My Attorney Helped Me to Find Peace

« Back to Home

Worker's Compensation Claims & Your Independent Medical Examination

Posted on

If there is any dispute regarding a worker's compensation claim regarding an on sight work accident, your insurance company may require you to go to an independent medical examination to make sure that you are not falsifying or exaggerating your claim. Generally speaking, IME doctors are there to discover the truth of the matter, so, as long as you are not falsifying your claim, they can support you with documents that lend credence to your disability claims in a court of law.

The outcome of such examinations is quite crucial to worker's comp cases, so it is important to know a bit about the phenomenon. Read on to learn more about what independent medical examinations are all about in order to get the compensation you deserve.

What Is an Independent Medical Examination? An IME is essentially a medical examination that is used to resolve any questions about the validity of your current medical condition, which includes what treatments will be deemed necessary and the extent of the permanency of your medical condition, if any. Although usually requested of your insurance company, there may be times where the presiding judge over your case may request that you be subject to an independent medical examination.

Who Chooses the IME Doctor? Your IME is supposed to be an objective measure of the extent of the damage and physical impairment that you received due to a work or related injury, but the true objectivity of the matter usually rests on how the doctor for such an exam is chosen.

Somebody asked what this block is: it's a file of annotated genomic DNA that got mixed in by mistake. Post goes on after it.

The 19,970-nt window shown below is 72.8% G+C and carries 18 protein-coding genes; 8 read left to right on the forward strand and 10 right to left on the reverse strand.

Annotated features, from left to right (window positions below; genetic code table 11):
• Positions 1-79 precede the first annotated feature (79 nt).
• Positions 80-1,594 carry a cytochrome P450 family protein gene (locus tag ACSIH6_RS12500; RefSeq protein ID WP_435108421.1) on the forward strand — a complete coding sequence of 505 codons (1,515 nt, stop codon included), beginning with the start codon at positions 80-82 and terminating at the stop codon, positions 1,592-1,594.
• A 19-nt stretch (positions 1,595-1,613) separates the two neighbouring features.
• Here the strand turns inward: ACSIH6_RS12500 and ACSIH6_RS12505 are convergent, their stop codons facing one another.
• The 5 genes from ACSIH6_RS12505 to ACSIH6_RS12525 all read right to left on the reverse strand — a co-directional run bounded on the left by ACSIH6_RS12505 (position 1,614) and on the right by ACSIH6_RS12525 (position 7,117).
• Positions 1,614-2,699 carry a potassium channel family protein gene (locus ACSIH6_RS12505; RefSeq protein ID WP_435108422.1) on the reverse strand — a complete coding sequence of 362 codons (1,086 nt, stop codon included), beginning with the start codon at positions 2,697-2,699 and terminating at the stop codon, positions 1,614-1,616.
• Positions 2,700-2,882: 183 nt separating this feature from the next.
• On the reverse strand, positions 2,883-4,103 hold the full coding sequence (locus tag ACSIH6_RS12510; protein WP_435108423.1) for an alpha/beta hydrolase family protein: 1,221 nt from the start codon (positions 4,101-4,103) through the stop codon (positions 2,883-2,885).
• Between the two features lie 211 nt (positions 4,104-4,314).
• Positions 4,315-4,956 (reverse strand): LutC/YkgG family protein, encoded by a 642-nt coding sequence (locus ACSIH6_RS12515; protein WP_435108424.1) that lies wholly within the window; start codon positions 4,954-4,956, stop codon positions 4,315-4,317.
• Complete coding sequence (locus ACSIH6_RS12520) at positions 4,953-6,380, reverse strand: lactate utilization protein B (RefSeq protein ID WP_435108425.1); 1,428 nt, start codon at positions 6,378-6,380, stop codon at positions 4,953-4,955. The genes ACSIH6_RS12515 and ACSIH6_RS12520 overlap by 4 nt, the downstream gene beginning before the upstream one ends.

One must take into consideration that the doctors that are chosen for IME are done so at the behest of the insurance company. These doctors are paid by the insurance companies and rely on referrals to other insurance companies and cases by the hired agencies. Thus, they tend to have incentive to minimize the amount of damage that you have incurred due to an on sight or related work injury.

In some states, you will have the right to contest the results of IMEs, in which case, you are in fact allowed to choose a doctor to form a secondary opinion on the original results of the IME. If you are requested to receive an IME by an insurance company, it is best to consult with a worker's comp attorney prior to going to the exam.

What Happens During an IME?

Before you actually attend the IME, the insurance company will send over your previous medical documents to the doctor in question, which will detail your medical history to date, highlighting anything that is specific to your worker's compensation claim. These documents will be used to frame the questions that the doctor asks of you throughout the examination.

It is highly recommended that you request to review the documents before the insurance company sends them to the physician in question, so you can dispute any erroneous information that may be present in your medical history. The normal dynamic between patient and physician is changed in this setting, and anything you say to the doctor is something he or she can actually bring up at a later date—including in court—that may be used to incriminate you.

It is highly recommended that you, for the most part, supply short and curt answers to any questions that may be asked of you. It is also recommended that you ask some questions of your own; mainly, how the doctor will calculate your permanent injury rating.

An IME can be a difficult and intimidating experience to endure, but so long as you are truthful, it can be a relatively painless experience.